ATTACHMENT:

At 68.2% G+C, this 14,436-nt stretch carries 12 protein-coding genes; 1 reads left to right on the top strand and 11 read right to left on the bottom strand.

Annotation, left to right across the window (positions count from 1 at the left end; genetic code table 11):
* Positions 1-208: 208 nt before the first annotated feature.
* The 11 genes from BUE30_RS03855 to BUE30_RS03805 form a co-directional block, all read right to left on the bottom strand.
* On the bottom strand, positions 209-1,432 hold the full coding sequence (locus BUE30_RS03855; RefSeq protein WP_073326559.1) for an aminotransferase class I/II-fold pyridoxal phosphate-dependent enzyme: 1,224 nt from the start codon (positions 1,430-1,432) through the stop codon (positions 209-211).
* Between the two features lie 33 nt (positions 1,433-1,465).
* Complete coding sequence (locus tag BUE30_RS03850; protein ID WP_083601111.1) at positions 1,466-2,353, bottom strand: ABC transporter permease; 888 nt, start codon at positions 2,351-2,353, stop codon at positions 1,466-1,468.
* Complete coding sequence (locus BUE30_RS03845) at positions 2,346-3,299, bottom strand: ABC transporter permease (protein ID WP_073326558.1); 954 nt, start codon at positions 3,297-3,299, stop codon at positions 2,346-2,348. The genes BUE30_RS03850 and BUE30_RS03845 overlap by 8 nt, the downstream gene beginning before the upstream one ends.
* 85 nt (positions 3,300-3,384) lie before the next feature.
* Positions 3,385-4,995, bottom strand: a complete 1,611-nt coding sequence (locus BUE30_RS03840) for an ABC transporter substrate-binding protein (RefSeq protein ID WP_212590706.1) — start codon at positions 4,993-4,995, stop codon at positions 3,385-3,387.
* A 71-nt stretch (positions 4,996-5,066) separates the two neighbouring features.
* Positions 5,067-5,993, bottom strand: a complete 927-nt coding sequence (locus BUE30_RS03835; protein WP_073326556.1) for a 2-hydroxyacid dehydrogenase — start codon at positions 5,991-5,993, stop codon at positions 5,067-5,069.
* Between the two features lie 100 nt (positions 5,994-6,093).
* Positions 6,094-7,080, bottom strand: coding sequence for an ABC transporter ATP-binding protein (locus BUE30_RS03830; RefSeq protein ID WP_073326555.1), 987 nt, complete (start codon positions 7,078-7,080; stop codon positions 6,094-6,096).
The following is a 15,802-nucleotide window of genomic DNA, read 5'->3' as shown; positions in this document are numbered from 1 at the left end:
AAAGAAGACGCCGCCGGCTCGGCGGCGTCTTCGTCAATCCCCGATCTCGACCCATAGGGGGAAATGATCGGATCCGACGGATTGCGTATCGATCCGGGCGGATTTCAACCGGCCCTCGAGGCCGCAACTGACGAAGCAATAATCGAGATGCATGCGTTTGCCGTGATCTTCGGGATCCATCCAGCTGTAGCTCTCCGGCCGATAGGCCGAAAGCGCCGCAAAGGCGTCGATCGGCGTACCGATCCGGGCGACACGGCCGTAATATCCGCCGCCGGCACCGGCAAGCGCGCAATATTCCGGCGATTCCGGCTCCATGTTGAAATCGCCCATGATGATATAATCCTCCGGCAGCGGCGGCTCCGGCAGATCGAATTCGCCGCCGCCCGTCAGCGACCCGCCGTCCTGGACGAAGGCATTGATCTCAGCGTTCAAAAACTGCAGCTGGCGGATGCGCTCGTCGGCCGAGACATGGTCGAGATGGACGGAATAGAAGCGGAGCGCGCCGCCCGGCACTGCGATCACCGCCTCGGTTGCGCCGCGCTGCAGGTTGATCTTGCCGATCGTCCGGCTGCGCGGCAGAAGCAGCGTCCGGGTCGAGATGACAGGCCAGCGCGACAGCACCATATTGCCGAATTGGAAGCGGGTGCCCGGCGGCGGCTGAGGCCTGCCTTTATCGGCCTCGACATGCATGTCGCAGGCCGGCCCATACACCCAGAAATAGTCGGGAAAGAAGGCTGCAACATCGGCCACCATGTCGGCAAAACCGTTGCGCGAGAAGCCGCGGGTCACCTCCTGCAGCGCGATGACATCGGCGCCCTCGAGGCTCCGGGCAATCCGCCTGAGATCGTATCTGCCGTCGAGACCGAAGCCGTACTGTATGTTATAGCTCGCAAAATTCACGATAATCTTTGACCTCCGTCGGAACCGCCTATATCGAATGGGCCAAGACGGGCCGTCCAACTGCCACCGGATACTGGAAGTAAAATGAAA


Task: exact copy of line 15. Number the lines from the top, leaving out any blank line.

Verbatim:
The following is a 15,802-nucleotide window of genomic DNA, read 5'->3' as shown; positions in this document are numbered from 1 at the left end: